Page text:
Shakespeare Electronic Conference, Vol. 1, No. 133. Sunday, 2 Dec 1990.
(1)   Date:     Sun,  2 Dec 90 07:40 CST                     (10 lines)
      From:     <ENG003@UNOMA1>
      Subject:  Weeping Deer Not Natural
(2)   Date: 2 December 1990, 10:16:21 EST                    (14 lines)
      Subject: Weeping Deer
(1) --------------------------------------------------------------------
Date:     Sun,  2 Dec 90 07:40 CST
From:     <ENG003@UNOMA1>
Subject:  Weeping Deer Not Natural
The local biologists assure me that deer have no tear glands and are
incapable of weeping.  If not the emblem literature, perhaps the answer
lies in a contemporary bestiary or book of venery.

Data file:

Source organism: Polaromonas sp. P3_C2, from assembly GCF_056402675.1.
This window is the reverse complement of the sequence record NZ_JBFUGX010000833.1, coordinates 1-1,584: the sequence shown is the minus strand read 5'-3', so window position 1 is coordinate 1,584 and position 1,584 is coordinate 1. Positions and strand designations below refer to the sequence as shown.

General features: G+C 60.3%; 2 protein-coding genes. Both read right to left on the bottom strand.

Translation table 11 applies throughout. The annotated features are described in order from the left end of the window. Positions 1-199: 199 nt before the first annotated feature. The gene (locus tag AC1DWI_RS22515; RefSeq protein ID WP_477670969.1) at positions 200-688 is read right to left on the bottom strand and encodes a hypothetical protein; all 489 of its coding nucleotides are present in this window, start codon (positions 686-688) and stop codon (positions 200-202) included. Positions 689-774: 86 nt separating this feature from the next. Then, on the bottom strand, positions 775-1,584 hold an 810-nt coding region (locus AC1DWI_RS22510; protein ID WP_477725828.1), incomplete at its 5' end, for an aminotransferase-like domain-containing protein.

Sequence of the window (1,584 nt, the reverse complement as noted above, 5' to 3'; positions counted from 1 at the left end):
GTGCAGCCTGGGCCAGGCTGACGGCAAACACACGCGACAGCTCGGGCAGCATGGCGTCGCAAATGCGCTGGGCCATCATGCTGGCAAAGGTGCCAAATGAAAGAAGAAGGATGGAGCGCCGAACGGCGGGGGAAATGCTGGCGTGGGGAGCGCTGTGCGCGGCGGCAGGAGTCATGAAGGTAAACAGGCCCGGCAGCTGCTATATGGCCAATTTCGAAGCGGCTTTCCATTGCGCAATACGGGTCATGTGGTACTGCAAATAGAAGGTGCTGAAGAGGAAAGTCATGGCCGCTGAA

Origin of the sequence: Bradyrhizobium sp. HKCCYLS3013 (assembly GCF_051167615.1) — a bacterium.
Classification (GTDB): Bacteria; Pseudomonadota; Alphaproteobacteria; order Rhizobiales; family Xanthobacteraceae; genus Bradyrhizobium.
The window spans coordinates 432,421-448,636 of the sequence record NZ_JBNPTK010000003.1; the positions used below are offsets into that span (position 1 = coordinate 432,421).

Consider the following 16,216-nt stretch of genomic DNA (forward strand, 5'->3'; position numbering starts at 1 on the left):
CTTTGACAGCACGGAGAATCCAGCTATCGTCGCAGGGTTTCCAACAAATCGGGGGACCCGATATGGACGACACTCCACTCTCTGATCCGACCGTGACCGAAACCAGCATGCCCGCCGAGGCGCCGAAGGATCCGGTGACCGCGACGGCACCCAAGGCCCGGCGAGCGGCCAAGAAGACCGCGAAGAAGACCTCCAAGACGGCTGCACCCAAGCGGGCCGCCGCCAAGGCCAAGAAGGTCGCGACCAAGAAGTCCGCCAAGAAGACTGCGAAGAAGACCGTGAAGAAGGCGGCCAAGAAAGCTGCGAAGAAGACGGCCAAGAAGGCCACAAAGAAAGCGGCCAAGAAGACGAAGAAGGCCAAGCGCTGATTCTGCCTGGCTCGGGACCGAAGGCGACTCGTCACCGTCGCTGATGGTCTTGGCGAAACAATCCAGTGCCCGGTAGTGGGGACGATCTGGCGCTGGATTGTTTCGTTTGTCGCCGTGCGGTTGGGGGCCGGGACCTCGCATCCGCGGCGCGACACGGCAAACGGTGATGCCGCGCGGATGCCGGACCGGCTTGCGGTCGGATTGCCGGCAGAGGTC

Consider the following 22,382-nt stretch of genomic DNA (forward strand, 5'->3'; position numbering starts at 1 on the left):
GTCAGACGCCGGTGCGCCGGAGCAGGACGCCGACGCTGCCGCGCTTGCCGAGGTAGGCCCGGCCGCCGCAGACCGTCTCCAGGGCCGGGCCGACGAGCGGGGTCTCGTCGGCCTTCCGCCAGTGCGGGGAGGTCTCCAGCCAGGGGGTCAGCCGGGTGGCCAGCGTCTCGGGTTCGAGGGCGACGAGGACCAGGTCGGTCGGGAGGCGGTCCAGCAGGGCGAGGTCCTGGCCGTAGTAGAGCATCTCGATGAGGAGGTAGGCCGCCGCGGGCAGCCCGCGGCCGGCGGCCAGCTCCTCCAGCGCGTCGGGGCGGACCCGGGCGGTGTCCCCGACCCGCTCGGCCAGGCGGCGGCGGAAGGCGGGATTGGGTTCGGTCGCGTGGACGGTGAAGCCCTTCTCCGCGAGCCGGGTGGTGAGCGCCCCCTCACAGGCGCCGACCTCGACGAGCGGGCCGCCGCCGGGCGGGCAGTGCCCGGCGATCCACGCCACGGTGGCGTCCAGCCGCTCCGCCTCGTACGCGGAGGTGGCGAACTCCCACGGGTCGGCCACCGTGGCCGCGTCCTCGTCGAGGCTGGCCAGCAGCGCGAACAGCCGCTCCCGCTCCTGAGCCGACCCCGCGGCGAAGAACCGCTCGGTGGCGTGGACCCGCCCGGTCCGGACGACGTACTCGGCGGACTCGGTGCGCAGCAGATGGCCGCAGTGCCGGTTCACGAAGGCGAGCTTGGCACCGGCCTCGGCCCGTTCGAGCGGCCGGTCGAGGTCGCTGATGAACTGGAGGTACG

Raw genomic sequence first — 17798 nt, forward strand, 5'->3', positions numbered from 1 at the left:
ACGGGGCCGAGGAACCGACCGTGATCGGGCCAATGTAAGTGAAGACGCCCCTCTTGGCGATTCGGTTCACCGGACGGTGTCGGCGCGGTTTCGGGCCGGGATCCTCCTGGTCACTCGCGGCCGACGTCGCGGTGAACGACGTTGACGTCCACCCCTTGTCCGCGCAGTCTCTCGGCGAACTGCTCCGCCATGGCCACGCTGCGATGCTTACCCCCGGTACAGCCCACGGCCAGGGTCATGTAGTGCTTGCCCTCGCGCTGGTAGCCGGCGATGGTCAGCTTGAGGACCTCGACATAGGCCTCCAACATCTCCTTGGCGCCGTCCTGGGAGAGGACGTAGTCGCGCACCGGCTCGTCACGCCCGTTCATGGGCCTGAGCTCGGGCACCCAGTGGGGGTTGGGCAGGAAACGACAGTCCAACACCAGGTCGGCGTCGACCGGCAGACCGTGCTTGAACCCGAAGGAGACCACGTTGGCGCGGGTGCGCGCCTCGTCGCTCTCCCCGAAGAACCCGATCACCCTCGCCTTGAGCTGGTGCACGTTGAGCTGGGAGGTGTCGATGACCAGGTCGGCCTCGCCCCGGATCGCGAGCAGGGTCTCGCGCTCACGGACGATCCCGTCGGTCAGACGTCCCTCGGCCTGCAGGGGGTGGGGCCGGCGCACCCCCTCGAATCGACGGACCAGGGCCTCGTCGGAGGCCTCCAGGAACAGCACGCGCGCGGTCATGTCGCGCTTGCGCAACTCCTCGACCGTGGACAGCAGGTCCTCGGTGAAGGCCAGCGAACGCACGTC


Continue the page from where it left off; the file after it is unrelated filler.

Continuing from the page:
Judy Boss
(2) --------------------------------------------------------------16----
Date: 2 December 1990, 10:16:21 EST
Subject: Weeping Deer
At the risk of answering my own question, I found a reference to
stricken deer in, of all people, William Cowper, as used by Paul Korshin
in *Typologies in England* (Princeton: Princeton UP, 1982): 360.  "The
deer or hart is a traditional type of Christ; authors of bestiaries and
commentators on texts which mention the hart, especially Psalms 42.1
[quotation omitted], had first made the association in patristic times."
Korshin cites a book I should have looked at before I opened my mouth,
Beryl Rowland, *Animals with Human Faces*, but I still haven't looked
that up.  Anybody know it well?  Roy Flannagan

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